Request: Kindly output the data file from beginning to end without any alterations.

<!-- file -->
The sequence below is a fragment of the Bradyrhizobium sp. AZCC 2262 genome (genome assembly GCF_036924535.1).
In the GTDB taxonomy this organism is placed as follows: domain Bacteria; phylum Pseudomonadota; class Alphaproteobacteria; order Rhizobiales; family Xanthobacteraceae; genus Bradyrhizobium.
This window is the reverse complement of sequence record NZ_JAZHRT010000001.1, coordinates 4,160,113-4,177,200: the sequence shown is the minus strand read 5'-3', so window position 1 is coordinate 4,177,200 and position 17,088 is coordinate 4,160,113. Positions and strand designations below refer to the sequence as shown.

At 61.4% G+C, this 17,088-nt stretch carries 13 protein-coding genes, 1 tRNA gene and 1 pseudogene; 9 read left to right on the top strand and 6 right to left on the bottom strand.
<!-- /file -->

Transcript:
The sequence below is a fragment of the Bradyrhizobium sp. AZCC 2262 genome (genome assembly GCF_036924535.1).
In the GTDB taxonomy this organism is placed as follows: domain Bacteria; phylum Pseudomonadota; class Alphaproteobacteria; order Rhizobiales; family Xanthobacteraceae; genus Bradyrhizobium.
This window is the reverse complement of sequence record NZ_JAZHRT010000001.1, coordinates 4,160,113-4,177,200: the sequence shown is the minus strand read 5'-3', so window position 1 is coordinate 4,177,200 and position 17,088 is coordinate 4,160,113. Positions and strand designations below refer to the sequence as shown.

At 61.4% G+C, this 17,088-nt stretch carries 13 protein-coding genes, 1 tRNA gene and 1 pseudogene; 9 read left to right on the top strand and 6 right to left on the bottom strand.